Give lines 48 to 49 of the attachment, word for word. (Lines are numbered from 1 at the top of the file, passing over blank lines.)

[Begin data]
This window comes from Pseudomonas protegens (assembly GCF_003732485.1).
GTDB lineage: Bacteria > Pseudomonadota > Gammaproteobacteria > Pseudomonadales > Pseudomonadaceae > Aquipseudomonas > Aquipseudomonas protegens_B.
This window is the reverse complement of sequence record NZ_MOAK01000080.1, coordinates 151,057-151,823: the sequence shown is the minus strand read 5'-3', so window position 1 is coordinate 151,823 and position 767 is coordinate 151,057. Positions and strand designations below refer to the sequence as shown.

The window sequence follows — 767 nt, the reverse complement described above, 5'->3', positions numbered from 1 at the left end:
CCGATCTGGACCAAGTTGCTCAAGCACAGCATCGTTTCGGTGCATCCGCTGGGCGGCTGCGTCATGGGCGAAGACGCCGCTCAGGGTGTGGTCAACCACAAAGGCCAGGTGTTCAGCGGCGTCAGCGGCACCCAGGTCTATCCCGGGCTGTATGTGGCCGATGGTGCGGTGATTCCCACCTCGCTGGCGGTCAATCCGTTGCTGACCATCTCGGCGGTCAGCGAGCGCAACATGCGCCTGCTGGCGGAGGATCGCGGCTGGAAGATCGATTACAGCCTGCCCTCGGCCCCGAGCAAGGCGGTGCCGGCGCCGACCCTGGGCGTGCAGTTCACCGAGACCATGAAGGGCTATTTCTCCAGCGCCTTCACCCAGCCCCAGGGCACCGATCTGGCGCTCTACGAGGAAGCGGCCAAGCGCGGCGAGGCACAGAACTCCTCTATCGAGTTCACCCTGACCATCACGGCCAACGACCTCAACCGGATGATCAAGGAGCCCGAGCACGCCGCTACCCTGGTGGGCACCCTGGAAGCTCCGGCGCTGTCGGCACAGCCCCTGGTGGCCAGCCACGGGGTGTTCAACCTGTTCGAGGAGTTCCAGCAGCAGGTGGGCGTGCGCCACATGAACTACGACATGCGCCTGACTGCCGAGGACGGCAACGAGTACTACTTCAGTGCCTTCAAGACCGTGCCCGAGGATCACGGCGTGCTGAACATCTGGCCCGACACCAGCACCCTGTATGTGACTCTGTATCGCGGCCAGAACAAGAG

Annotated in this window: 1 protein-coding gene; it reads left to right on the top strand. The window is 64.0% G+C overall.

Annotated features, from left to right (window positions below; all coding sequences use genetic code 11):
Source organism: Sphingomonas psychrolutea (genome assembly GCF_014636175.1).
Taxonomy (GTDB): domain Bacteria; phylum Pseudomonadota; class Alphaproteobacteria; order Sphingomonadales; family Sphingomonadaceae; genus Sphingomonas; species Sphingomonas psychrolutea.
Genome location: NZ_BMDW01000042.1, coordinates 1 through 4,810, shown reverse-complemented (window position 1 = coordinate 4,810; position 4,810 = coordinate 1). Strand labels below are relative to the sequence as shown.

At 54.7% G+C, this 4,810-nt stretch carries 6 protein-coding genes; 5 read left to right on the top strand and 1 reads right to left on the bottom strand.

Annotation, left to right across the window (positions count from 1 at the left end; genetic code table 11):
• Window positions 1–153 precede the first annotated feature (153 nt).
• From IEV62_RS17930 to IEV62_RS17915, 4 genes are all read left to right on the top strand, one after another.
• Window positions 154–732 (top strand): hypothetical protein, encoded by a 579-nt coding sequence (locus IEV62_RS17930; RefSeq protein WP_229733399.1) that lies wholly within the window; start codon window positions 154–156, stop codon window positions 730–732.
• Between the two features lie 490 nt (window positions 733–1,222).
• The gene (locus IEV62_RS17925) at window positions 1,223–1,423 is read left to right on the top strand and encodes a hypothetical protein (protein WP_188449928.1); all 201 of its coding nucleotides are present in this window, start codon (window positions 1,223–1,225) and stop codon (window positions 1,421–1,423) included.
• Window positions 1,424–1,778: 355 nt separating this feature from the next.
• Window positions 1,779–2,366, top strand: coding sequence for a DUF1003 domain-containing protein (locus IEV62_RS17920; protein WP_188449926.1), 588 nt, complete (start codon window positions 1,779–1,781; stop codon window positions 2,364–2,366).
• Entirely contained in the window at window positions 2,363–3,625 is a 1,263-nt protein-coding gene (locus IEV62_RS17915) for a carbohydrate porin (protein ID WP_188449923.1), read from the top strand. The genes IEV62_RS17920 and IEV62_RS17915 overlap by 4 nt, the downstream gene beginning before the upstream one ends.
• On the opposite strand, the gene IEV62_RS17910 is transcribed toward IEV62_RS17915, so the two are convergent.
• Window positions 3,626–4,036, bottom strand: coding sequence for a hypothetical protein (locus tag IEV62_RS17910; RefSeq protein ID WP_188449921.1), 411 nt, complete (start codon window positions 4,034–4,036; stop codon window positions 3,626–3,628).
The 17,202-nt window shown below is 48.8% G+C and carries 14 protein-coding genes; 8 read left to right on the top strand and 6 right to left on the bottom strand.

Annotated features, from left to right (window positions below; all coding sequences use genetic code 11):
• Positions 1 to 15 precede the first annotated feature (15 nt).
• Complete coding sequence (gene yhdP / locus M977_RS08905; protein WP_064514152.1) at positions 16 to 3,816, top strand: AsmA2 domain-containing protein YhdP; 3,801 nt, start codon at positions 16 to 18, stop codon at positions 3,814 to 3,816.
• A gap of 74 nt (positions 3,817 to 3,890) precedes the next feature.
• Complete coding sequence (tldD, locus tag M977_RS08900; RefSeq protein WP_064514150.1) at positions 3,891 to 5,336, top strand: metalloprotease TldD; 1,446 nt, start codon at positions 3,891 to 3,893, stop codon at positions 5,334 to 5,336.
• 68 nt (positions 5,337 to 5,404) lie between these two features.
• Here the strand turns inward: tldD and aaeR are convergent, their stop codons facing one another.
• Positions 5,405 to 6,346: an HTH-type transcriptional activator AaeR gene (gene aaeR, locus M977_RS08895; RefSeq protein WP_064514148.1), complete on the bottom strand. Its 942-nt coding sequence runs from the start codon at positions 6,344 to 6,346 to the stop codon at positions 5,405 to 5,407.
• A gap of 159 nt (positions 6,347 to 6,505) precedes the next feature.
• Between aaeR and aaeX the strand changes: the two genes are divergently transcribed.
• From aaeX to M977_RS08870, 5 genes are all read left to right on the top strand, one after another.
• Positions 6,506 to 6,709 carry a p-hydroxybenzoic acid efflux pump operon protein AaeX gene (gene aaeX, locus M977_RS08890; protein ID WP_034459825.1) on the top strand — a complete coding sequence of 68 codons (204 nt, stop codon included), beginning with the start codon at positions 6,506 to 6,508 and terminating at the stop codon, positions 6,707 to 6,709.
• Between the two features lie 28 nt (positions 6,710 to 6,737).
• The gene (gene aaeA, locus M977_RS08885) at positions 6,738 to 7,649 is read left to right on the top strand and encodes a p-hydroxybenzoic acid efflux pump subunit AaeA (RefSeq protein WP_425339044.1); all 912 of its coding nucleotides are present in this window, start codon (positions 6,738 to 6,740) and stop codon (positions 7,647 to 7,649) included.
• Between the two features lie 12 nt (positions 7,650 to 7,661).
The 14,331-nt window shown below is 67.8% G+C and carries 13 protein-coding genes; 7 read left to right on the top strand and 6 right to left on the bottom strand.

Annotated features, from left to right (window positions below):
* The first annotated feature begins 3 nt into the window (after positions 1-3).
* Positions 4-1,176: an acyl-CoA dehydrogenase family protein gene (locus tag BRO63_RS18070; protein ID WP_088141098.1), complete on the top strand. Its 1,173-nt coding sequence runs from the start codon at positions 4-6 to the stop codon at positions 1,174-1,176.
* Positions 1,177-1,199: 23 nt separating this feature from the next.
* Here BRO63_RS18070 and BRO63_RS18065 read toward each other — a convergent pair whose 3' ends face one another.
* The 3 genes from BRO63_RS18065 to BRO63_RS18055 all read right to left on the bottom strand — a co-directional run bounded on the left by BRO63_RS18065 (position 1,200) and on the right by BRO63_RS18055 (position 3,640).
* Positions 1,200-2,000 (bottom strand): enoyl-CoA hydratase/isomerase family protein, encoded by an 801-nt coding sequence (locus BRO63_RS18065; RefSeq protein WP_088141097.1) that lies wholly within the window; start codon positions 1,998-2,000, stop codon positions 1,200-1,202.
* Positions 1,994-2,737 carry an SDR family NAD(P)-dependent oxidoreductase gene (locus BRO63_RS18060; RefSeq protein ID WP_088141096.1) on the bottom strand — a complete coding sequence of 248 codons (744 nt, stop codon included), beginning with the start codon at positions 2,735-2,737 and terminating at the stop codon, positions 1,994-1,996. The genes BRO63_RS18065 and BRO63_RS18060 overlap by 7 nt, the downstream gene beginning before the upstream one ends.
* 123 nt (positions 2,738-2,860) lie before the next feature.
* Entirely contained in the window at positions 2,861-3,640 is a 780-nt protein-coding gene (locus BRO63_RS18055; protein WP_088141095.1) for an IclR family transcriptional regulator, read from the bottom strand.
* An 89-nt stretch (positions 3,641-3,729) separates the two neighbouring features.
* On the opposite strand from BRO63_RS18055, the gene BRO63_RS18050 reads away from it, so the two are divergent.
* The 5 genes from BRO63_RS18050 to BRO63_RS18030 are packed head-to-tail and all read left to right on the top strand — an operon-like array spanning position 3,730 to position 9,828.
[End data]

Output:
* 123 nt (positions 2,738-2,860) lie before the next feature.
* Entirely contained in the window at positions 2,861-3,640 is a 780-nt protein-coding gene (locus BRO63_RS18055; protein WP_088141095.1) for an IclR family transcriptional regulator, read from the bottom strand.